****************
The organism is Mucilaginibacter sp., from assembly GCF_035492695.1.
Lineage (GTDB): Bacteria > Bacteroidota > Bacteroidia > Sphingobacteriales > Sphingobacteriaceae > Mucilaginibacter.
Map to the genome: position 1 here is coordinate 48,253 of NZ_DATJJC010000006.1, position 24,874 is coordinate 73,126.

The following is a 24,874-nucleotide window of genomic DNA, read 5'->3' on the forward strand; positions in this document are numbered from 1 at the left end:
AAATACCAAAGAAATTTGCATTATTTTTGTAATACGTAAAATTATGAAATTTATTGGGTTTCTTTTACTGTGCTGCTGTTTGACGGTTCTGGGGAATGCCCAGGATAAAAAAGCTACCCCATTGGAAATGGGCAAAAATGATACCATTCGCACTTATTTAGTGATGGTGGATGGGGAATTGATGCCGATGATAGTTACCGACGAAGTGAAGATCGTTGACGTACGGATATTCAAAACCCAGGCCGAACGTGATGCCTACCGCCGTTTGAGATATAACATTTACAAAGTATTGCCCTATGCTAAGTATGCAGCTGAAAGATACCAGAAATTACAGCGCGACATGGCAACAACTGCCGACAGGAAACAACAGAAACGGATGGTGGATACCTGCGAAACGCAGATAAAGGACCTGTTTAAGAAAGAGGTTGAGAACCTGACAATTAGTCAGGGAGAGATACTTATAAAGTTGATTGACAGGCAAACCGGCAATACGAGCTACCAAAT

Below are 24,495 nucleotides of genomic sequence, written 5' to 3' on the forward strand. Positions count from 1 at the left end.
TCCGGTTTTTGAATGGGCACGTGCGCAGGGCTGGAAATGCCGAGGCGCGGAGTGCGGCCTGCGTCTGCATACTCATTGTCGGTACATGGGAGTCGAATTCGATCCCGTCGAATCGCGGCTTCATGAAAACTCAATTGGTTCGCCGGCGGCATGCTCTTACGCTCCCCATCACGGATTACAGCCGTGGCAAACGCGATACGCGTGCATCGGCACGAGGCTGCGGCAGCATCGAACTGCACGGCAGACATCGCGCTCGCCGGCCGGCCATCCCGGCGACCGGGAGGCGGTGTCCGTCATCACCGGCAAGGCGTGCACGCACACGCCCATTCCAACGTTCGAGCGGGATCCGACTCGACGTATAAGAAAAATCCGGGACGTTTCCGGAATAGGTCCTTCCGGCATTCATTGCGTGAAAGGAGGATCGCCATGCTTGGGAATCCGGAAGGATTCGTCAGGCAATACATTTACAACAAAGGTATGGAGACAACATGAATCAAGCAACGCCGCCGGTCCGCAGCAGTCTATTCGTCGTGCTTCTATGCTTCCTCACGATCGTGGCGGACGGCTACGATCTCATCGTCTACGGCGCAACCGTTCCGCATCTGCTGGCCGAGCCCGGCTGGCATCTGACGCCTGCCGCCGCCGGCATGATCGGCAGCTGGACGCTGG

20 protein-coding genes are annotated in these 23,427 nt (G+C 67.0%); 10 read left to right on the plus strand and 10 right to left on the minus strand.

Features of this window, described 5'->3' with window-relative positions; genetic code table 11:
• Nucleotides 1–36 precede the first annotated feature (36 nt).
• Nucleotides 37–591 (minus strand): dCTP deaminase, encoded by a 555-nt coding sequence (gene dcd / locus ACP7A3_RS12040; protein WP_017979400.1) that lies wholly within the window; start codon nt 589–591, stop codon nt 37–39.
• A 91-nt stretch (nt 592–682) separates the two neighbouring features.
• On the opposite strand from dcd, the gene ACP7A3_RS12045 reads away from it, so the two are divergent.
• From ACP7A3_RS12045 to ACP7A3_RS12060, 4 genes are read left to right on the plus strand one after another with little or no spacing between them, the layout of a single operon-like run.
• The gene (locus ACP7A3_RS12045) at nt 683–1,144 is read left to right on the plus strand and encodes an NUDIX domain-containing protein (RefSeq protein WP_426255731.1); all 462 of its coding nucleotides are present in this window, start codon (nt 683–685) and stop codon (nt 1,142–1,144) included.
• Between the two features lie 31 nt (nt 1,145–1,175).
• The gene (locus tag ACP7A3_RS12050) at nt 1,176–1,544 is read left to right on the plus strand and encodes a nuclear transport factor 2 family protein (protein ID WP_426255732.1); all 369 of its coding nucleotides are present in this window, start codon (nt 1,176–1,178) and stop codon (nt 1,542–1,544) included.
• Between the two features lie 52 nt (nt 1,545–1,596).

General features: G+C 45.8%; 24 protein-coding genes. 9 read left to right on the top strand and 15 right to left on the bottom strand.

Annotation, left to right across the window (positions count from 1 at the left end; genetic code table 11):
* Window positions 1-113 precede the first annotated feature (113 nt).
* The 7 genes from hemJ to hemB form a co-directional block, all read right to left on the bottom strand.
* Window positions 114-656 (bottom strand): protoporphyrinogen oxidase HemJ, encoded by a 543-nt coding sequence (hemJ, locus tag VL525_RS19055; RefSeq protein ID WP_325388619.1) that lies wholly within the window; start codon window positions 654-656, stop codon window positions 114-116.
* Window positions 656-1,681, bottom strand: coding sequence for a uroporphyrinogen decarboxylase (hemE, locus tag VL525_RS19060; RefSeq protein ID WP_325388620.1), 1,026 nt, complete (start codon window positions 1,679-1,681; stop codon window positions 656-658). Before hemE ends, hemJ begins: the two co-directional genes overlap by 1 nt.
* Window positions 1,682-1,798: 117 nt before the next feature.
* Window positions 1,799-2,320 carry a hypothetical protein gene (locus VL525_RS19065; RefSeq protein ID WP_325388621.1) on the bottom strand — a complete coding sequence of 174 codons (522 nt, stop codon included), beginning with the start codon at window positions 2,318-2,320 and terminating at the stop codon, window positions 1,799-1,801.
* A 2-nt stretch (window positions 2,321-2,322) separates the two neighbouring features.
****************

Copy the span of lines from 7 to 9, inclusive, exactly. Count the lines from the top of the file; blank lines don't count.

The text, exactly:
TCCGGTTTTTGAATGGGCACGTGCGCAGGGCTGGAAATGCCGAGGCGCGGAGTGCGGCCTGCGTCTGCATACTCATTGTCGGTACATGGGAGTCGAATTCGATCCCGTCGAATCGCGGCTTCATGAAAACTCAATTGGTTCGCCGGCGGCATGCTCTTACGCTCCCCATCACGGATTACAGCCGTGGCAAACGCGATACGCGTGCATCGGCACGAGGCTGCGGCAGCATCGAACTGCACGGCAGACATCGCGCTCGCCGGCCGGCCATCCCGGCGACCGGGAGGCGGTGTCCGTCATCACCGGCAAGGCGTGCACGCACACGCCCATTCCAACGTTCGAGCGGGATCCGACTCGACGTATAAGAAAAATCCGGGACGTTTCCGGAATAGGTCCTTCCGGCATTCATTGCGTGAAAGGAGGATCGCCATGCTTGGGAATCCGGAAGGATTCGTCAGGCAATACATTTACAACAAAGGTATGGAGACAACATGAATCAAGCAACGCCGCCGGTCCGCAGCAGTCTATTCGTCGTGCTTCTATGCTTCCTCACGATCGTGGCGGACGGCTACGATCTCATCGTCTACGGCGCAACCGTTCCGCATCTGCTGGCCGAGCCCGGCTGGCATCTGACGCCTGCCGCCGCCGGCATGATCGGCAGCTGGACGCTGG

20 protein-coding genes are annotated in these 23,427 nt (G+C 67.0%); 10 read left to right on the plus strand and 10 right to left on the minus strand.

Features of this window, described 5'->3' with window-relative positions; genetic code table 11: